West Virginia Law Review

Document Type



We are now all well-accustomed to rapid change. Alvin Toffler writes in his book, aptly titled Future Shock, that the rate of change in society today is accelerating and has become a major challenge to the individual's capacity to adapt and cope. In striking similarity, the change in products liability law has been so rapid that it presents one of the most fascinating examples of the common law's flexibility and its leadership role in social change. The purpose of this article is to detect, hopefully, the current state of the law of products liability in West Virginia and to make some suggestions about the future course that may be followed. The law of products liability in West Virginia is rich in its variety of theories and its potential for development. The first theory investigated is negligence. Several points emerge. West Virginia's negligence-based products liability law was quite conventional in terms of the pre-MacPherson' law; yet remains unsettled even now so many years after MacPherson; and there is a rather sharp divergence of opinion between the federal courts (applying West Virginia law) and the West Virginia court as to the status of negligence-based products liability law in West Virginia. Some projections for the future are offered. Part two surveys the past and present state of warranty-based products liability law. A very short part three suggests that the introduction of strict liability in tort concepts into West Virginia's products liability law may await legislative activity.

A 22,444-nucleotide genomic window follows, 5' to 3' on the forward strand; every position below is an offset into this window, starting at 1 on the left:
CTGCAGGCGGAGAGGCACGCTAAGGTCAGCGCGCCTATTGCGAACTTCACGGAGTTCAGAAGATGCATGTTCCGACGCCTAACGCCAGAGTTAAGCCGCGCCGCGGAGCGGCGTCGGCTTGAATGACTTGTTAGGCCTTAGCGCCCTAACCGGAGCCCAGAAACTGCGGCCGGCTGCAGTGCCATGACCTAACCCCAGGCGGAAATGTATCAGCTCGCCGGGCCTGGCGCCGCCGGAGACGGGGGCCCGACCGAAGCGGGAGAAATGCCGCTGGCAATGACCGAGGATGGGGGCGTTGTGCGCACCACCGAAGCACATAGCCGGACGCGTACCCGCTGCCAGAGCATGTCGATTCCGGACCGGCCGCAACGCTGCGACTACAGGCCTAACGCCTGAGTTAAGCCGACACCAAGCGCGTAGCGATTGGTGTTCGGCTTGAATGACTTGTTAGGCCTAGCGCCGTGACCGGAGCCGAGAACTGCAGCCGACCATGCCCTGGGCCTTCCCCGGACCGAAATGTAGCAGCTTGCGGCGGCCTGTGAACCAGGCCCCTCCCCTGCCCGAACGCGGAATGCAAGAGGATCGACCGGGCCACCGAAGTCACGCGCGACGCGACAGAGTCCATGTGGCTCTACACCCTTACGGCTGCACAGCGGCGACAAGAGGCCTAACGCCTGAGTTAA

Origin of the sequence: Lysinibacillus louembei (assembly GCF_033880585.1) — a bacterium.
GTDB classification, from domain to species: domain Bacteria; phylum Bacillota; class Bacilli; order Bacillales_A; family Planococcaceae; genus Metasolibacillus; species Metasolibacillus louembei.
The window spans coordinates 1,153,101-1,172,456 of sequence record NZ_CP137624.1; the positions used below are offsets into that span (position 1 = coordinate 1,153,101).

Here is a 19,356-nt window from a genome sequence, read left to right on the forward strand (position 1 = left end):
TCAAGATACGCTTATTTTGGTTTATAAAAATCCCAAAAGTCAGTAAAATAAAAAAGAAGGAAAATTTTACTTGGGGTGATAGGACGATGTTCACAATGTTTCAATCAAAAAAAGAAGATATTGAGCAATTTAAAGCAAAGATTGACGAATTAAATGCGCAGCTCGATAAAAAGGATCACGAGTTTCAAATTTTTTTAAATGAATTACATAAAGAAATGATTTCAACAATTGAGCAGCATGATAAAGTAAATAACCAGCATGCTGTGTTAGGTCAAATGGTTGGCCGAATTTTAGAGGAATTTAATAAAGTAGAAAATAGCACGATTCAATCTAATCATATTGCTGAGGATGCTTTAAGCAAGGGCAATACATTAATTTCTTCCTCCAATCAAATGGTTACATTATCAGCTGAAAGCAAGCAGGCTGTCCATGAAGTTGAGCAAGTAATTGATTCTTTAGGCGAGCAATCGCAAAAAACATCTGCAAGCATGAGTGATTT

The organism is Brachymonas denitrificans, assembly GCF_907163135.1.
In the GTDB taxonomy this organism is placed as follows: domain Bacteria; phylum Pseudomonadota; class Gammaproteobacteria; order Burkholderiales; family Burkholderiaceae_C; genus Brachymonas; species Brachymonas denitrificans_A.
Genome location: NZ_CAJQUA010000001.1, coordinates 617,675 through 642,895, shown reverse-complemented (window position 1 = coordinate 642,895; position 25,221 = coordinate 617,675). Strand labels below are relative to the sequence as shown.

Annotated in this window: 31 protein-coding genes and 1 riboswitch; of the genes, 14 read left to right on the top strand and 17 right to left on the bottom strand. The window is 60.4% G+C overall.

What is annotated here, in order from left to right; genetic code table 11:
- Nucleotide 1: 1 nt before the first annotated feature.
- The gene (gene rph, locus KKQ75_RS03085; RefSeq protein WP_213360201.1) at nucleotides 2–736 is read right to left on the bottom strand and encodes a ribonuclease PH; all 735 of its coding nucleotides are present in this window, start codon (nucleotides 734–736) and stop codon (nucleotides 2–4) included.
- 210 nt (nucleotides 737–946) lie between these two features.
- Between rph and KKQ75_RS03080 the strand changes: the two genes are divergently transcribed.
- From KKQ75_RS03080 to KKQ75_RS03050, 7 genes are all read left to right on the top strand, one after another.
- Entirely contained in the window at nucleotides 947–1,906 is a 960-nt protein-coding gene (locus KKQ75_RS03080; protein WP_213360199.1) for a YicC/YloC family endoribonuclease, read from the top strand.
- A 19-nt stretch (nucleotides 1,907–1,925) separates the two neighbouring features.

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Torts Commons



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